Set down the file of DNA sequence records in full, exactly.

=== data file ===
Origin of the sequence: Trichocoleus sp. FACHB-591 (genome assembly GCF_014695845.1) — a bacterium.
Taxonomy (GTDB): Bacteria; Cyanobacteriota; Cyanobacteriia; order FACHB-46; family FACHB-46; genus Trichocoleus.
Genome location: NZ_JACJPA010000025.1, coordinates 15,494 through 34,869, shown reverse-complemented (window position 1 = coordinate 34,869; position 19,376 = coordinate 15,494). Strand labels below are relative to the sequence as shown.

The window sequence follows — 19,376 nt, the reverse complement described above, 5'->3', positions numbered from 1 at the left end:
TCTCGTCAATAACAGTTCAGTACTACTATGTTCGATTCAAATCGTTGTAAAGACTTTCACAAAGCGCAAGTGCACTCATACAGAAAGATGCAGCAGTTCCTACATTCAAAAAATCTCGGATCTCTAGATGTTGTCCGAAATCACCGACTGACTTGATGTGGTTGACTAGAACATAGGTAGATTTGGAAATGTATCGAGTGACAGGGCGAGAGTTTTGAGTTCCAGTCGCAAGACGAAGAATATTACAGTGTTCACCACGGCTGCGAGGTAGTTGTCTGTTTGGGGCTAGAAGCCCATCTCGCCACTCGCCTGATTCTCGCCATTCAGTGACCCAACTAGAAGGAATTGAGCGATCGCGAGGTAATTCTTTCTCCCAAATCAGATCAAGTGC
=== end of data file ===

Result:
Origin of the sequence: Trichocoleus sp. FACHB-591 (genome assembly GCF_014695845.1) — a bacterium.
Taxonomy (GTDB): Bacteria; Cyanobacteriota; Cyanobacteriia; order FACHB-46; family FACHB-46; genus Trichocoleus.
Genome location: NZ_JACJPA010000025.1, coordinates 15,494 through 34,869, shown reverse-complemented (window position 1 = coordinate 34,869; position 19,376 = coordinate 15,494). Strand labels below are relative to the sequence as shown.

The window sequence follows — 19,376 nt, the reverse complement described above, 5'->3', positions numbered from 1 at the left end:
TCTCGTCAATAACAGTTCAGTACTACTATGTTCGATTCAAATCGTTGTAAAGACTTTCACAAAGCGCAAGTGCACTCATACAGAAAGATGCAGCAGTTCCTACATTCAAAAAATCTCGGATCTCTAGATGTTGTCCGAAATCACCGACTGACTTGATGTGGTTGACTAGAACATAGGTAGATTTGGAAATGTATCGAGTGACAGGGCGAGAGTTTTGAGTTCCAGTCGCAAGACGAAGAATATTACAGTGTTCACCACGGCTGCGAGGTAGTTGTCTGTTTGGGGCTAGAAGCCCATCTCGCCACTCGCCTGATTCTCGCCATTCAGTGACCCAACTAGAAGGAATTGAGCGATCGCGAGGTAATTCTTTCTCCCAAATCAGATCAAGTGC